We went to see The 1975 at AO Arena in Manchester on Friday 20th January.
Date published: 23rd Jan 2023
From gnawing at a T-bone steak, being engrossed in toxic right-wing culture and stumbling around on stage clutching a bottle of wine, I'd already seen too many TikTok clips of Matty Healy on The 1975's most recent tour, 'The 1975: At Their Very Best'. Heading to their show in Manchester on the 20th of January I wanted to know- was this genuine or all a political act?
Rocking up at the arena to collect my tickets, there were already queues of mini Matty's (dressed in his iconic look of a white shirt and black tie) snaking around the venue; all eager to get that front row spot. There was such a high demand for tickets that I received airdrops from a handful of people asking to buy my tickets.
With mine being seated, I returned to the arena to arrive just in time to check out the merch, grab a drink and catch the support act. My jaw hit the floor when the lovely lady behind the bar moved the contactless reader in my direction- £7.95 for a pint of Strongbow! AO Arena- we're in a cost-of-living crisis, please sort it out!
Bonnie Kemplay was supporting during this UK tour. Signed to Dirty Hit, the same label as The 1975, her songs are beautifully told stories that transport you to the emotions she might have felt whilst writing the track. 'Blushing' was the last track on her setlist and one I'll certainly be having on repeat on my playlists for the foreseeable.
After winning BBC Radio 1's Live Lounge Introducing talent search and performing her own version of The 1975's 'If You're Too Shy (Let Me Know)', it seemed a fitting, full circle moment for her to be on tour with the band.
As the lights dimmed for The 1975, cheers erupted before the mammoth giant curtain dropped to reveal the full set on stage. As each member walked on through various living room doors their names flashed up on the screen, mimicking that of a sitcom. Designed like a living room TV set, the 'show within a show' was directed by Matty Healy himself. He took a role that saw him playing a chaotic and unstable person as the band tore through a good chunk of songs from their latest number-one album 'Being Funny In A Foreign Language'.
'Oh Caroline' and 'About You' were highlights of this side of the set, with the crowd going wild for guitarist Adam Hann's wife Carly Holt joining the band to sing on 'About You', as her name was splashed across the screen on the side of the stage.
The band then disappeared off stage, leaving front-man Matty alone and leading the performance. Kneeling to the ground and chomping on a huge lump of raw meat with red wine by his side, he's surrounded by old TVs playing videos of Putin, Andrew Tate, Liz Truss, Rishi Sunak and Margaret Thatcher. He turns to face the TVs and starts to do press-ups in front of them. The closer he gets to the TV, the more consumed he becomes, to the point where the TV opens and he slides into it.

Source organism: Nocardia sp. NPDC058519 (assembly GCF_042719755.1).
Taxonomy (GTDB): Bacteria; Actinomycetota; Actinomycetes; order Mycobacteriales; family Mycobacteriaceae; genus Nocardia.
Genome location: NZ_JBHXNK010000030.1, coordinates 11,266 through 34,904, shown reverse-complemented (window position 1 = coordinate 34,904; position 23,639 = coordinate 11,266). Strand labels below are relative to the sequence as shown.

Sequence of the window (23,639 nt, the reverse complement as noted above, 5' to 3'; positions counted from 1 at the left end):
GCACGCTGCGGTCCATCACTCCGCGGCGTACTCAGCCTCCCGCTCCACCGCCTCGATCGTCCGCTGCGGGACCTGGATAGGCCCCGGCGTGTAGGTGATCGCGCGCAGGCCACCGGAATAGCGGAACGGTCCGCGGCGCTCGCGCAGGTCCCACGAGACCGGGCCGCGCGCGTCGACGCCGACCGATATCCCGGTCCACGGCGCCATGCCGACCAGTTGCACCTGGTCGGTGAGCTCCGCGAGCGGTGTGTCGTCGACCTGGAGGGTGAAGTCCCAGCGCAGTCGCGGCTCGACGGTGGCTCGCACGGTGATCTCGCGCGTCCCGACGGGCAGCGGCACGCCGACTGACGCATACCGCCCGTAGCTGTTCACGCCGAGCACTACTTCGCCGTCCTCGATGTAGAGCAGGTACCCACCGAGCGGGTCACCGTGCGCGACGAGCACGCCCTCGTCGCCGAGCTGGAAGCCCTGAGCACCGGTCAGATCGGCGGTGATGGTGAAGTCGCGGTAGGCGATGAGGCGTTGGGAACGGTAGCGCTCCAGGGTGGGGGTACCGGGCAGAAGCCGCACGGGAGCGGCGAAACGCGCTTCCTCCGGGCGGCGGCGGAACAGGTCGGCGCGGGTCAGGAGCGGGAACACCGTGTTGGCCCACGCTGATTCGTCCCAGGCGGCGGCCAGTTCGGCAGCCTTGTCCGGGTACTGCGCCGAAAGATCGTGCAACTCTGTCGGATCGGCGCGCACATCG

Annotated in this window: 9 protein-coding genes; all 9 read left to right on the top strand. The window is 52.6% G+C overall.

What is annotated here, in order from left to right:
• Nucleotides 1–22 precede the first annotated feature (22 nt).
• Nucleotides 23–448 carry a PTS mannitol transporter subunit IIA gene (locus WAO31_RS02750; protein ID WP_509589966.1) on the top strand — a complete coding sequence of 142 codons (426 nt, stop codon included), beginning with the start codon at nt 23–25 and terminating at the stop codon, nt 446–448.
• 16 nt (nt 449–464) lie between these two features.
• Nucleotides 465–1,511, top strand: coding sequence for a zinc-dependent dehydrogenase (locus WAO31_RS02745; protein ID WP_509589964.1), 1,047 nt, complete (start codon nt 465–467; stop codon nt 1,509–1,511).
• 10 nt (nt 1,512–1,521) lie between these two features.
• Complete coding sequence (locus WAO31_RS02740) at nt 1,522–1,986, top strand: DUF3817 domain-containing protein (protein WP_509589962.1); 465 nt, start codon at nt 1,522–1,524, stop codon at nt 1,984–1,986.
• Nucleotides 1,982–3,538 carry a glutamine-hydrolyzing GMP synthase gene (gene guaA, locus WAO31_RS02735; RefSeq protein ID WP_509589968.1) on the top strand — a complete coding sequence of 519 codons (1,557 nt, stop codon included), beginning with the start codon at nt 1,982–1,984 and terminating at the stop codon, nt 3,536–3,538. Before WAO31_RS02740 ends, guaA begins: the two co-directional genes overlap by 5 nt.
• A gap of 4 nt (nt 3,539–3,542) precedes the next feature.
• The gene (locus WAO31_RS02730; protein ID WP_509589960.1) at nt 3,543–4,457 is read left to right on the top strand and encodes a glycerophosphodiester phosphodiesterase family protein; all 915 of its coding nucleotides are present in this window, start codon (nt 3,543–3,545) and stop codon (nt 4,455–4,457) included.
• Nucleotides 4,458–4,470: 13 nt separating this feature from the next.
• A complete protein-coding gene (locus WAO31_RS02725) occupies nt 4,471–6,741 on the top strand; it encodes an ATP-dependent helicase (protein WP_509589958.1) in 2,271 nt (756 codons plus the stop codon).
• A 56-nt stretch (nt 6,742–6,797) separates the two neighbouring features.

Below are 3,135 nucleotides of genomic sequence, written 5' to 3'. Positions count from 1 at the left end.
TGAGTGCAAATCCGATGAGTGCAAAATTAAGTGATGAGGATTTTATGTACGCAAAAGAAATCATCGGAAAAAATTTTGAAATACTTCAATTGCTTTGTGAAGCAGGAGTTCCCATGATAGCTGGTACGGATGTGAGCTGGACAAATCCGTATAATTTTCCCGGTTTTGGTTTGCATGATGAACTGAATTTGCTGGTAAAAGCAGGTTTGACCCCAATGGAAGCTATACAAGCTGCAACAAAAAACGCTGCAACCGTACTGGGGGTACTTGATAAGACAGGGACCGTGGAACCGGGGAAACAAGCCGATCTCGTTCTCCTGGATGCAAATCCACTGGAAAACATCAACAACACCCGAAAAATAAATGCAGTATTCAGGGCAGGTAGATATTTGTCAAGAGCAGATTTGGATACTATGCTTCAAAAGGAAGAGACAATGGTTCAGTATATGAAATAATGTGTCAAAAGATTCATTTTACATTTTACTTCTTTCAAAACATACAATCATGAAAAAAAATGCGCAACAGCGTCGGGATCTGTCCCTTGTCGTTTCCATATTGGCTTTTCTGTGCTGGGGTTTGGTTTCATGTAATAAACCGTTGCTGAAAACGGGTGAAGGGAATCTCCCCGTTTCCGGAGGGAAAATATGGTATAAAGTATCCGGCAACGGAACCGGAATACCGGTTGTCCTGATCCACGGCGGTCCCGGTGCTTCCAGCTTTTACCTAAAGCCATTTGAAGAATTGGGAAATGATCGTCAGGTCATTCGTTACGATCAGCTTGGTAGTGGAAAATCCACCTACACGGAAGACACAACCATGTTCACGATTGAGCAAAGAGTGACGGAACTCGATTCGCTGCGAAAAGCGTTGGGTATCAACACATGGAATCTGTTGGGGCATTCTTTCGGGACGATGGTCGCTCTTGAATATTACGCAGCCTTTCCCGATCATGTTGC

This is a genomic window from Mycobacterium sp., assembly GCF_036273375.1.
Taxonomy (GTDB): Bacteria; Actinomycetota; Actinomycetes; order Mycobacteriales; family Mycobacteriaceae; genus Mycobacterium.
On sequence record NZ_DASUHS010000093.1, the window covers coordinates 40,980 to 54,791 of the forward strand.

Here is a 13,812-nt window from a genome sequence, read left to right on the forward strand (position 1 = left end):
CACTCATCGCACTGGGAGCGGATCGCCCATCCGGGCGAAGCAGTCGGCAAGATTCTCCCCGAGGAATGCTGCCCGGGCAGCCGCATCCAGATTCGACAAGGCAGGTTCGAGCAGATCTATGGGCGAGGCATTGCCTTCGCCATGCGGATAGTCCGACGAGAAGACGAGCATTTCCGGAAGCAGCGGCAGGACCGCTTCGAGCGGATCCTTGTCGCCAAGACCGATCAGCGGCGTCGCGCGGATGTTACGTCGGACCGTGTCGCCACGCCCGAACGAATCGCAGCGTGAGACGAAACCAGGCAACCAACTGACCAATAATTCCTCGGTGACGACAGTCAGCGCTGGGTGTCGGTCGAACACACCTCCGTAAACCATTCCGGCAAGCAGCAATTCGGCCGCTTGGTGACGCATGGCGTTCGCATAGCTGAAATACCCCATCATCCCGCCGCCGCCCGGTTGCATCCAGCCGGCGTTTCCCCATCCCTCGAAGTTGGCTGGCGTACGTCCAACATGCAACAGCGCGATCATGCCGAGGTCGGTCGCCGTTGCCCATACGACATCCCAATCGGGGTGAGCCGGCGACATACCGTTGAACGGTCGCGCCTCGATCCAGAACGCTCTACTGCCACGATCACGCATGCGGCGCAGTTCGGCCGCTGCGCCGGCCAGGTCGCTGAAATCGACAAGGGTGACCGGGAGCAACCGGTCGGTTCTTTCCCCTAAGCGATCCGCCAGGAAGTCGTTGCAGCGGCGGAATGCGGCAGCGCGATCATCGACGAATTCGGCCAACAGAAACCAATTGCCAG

When I've seen The 1975 in the past, I've been a little unsure of how they portray their political statements, but I really respected this one and showed exceptionally well. The whole act is called 'Consumption' and that speaks for itself.
To split these two halves of the set up, the London crowd were treated to a special guest appearance from Taylor Swift. Manchester were treated to Charli XCX. 'Vroom Vroom' seemed a little too niche for some of the audience but the majority, including myself, were over the moon at the guest appearance.
Charli XCX left the stage as quickly as she entered and marked the end of 'Fever Dream', before the band appeared for a more 'normal' side of the set. "We are The 1975 and we are from Wilmslow," Matty stated as he introduced himself properly this time.
The rest of the set onwards was hit after hit from the start of their career as a band. Manchester were lucky enough to get a performance of a rarely played track too, 'Menswear', which saw the whole set turned into hues of turquoise and pink. Other tracks included the fan favourites 'Somebody Else', 'Chocolate', 'Sex' and 'The Sound' before they bowed out to 'Give Yourself A Try'.
They played a two-hour-long set but were captivating for every single minute of it. The performance aspect was exceptional, the stage design was well thought out, up to the very last detail of the clock on the wall showing the right time. The band really were, to quote themselves, 'At Their Very Best'.
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